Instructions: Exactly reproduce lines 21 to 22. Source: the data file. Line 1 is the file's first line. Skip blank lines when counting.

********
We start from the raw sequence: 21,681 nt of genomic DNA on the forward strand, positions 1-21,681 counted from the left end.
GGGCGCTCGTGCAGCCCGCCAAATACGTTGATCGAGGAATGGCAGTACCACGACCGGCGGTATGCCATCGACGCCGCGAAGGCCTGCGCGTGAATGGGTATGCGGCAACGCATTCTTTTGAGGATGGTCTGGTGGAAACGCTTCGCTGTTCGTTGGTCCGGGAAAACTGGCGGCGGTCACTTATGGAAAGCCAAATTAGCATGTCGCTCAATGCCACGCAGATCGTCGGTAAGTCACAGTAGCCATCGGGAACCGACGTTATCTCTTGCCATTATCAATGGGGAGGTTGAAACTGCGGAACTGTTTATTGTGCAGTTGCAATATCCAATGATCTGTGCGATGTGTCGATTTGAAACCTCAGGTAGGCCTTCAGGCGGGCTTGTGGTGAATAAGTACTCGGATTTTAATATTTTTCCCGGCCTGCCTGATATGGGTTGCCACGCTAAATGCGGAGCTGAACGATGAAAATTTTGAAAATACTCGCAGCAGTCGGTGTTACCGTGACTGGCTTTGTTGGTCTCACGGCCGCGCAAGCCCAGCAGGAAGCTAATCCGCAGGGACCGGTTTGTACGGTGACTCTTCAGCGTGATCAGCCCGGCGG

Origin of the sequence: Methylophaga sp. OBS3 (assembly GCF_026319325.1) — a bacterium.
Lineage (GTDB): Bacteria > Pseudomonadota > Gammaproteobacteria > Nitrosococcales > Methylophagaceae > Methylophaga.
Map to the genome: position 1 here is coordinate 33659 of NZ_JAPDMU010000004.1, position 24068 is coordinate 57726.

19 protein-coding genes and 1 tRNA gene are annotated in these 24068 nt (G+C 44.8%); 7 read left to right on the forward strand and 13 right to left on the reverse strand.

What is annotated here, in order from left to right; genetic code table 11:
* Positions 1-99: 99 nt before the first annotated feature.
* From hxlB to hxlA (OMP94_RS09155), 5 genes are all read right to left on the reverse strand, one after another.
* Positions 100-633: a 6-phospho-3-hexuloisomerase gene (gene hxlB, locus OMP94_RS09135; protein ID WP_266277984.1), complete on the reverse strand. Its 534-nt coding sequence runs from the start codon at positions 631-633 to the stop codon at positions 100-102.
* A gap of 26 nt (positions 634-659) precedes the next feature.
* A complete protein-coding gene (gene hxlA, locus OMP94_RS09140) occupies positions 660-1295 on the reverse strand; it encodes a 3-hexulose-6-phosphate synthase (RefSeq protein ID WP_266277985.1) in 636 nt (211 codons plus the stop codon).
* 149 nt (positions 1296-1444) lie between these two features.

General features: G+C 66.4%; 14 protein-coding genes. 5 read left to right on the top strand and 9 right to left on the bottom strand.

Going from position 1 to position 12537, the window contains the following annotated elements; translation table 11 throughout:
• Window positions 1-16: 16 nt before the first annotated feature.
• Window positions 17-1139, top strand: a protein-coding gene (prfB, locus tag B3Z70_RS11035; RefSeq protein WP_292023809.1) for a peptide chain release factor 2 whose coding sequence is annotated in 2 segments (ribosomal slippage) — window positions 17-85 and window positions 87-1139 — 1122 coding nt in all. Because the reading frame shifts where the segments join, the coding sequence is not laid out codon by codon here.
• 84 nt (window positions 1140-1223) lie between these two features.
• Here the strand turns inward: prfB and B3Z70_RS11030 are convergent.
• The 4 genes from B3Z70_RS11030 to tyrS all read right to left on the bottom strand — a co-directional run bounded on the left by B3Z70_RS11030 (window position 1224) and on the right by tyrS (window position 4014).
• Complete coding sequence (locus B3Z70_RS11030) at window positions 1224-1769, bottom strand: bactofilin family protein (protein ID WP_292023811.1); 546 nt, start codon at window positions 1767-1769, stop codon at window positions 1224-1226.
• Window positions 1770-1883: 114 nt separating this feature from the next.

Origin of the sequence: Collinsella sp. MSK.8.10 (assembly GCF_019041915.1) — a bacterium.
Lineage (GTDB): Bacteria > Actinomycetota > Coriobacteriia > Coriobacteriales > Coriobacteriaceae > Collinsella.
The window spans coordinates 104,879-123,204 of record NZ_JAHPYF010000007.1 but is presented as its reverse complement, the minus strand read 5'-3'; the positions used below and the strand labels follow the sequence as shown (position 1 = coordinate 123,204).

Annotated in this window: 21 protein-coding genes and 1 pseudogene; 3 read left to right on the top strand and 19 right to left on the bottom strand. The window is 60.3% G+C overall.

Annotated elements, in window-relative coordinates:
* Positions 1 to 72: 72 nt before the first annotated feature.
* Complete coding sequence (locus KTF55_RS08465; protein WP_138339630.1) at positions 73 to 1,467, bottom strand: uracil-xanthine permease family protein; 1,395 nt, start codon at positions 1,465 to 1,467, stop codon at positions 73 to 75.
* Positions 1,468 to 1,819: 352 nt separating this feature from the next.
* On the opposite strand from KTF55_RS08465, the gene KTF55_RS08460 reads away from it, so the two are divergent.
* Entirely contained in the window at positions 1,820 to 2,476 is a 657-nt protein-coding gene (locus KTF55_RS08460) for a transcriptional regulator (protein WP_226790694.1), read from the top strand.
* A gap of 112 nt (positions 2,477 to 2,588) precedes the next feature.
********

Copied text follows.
• Complete coding sequence (locus B3Z70_RS11030) at window positions 1224-1769, bottom strand: bactofilin family protein (protein ID WP_292023811.1); 546 nt, start codon at window positions 1767-1769, stop codon at window positions 1224-1226.
• Window positions 1770-1883: 114 nt separating this feature from the next.